The week in review
US approves $400 million from the Millennium Challenge Account for El Salvador. From Reuters:
The Millennium Challenge Corporation, which doles out U.S. foreign aid for anti-poverty programs in developing countries, said the funds for El Salvador would help develop roads and expand access to education, water, sanitation and electricity in the impoverished north.
El Salvador, led by conservative President Tony Saca, is a strong U.S. ally and has a small contingent of troops in Iraq.
But the country's isolated northern area is still scarred by a 12-year civil war in which the United States supported the right-wing Salvadoran government and its army. More than 75,000 people were killed during the 1980-1992 conflict.
MCC chief executive John Danilovich said the decision was based on El Salvador's commitment to sound policies.
Remittances hit record levels in El Salvador. From AFX:
Remittances sent home by Salvadorans living in the United States jumped 18.5 percent in the first 10 months of the year compared with the same period last year, the Central Reserve Bank said Wednesday.Commemoration of Jesuit Martyrs. November 16, 2006 was the 17th anniversary of the murder of six Jesuit priests, their housekeeper and her daughter by members of the Salvadoran armed forces. The Share Foundation has this excerpt from the funeral homily:
In the January to October period, Salvadorans sent US$2.72 billion, up from the US$2.3 billion sent in the first 10 months of 2005. The bank noted that a 3.3 percent growth in the U.S. economy through September 2006 contributed to the increase.
The 2005 annual figures totaled a record-breaking US$2.83 billion dollars in remittances, surpassing the previous 2004 record of US$2.55 billion dollars, according to Bank information. If the current growth continues, the Bank expects to finish 2006 with more then US$3.3 billion in remittances.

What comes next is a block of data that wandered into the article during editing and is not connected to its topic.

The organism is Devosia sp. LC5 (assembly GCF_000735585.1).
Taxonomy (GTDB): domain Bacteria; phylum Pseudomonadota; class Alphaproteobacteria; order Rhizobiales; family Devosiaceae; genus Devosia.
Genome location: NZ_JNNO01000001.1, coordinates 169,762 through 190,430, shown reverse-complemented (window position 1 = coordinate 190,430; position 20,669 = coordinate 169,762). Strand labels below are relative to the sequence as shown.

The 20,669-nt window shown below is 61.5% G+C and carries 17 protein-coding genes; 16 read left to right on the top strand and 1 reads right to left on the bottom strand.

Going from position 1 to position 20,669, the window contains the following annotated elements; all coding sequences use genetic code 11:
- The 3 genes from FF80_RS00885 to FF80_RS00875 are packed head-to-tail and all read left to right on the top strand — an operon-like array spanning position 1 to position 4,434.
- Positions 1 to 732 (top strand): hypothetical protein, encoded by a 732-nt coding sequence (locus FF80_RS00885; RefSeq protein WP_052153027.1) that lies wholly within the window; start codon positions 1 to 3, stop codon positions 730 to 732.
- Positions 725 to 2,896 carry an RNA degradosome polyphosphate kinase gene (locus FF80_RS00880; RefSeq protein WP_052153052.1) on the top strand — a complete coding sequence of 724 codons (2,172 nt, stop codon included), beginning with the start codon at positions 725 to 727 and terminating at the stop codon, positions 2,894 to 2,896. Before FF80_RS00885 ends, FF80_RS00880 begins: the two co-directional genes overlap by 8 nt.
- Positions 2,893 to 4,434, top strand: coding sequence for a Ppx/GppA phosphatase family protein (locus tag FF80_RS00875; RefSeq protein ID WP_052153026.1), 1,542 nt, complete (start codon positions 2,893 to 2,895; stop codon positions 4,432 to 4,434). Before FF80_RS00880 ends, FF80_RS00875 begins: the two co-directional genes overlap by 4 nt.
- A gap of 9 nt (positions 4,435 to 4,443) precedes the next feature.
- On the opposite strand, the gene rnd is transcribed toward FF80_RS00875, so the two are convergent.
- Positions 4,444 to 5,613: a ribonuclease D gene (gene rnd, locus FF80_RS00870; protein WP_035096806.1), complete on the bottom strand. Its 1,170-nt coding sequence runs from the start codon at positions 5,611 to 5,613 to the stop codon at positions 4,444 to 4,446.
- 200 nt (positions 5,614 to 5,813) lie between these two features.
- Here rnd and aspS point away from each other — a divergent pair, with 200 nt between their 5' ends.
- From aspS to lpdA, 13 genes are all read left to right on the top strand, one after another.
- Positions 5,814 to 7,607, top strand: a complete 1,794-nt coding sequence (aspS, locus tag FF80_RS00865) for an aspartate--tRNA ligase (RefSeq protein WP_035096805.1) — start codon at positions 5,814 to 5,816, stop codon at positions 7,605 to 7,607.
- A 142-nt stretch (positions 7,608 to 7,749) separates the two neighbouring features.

Lovers of utopia, they were realists and they knew how to take baby steps when it was necessary. They had strong commitment to their values. They knew how to ask for and tell the truth in the middle of a civil war that polarized, divided, and masked reality. They knew to defend life, and that peace would proceed necessarily from the rights of the poor. They gave their all to rigorous study, which would make the light of truth even more evident and brilliant.
School of the Americas protests. This weekend, as in previous years, tens of thousands of protesters go to Fort Benning, Georgia to protest at the former School of the Americas, now known as the Western Hemisphere Institute for Security Cooperation. View details of the protests at School of the Americas Watch. Many of the worst violators of human rights in Latin America during the 1970s and 1980s were trained by the US military at this institution.
US to resume training Latin America military personnel. The USA Today reports that the Bush Administration has quietly lifted a ban on training military personnel of 11 Latin American countries (not including El Salvador, however):
Concern about leftist victories in Latin America has prompted President Bush to quietly grant a waiver that allows the United States to resume training militaries from 11 Latin American and Caribbean countries.
The administration hopes the training will forge links with countries in the region and blunt a leftward trend. Daniel Ortega, an American nemesis in the region during the 1980s, was elected president in Nicaragua this week. Bolivians chose another leftist, Evo Morales, last year.
A military training ban was originally designed to pressure countries into exempting American soldiers from war crimes trials. The 2002 U.S. law bars countries from receiving military aid and training if they refuse to promise immunity from prosecution to U.S. service members who might get hauled before the International Criminal Court. The law allows presidential waivers.
The White House lifted the ban on 21 countries, about half in Latin America or the Caribbean, through a presidential memorandum Oct. 2 to Secretary of State Condoleezza Rice. A ban on giving countries weapons remains. Commercial arms sales are not affected, said Jose Ruiz, a spokesman for the U.S. Southern Command.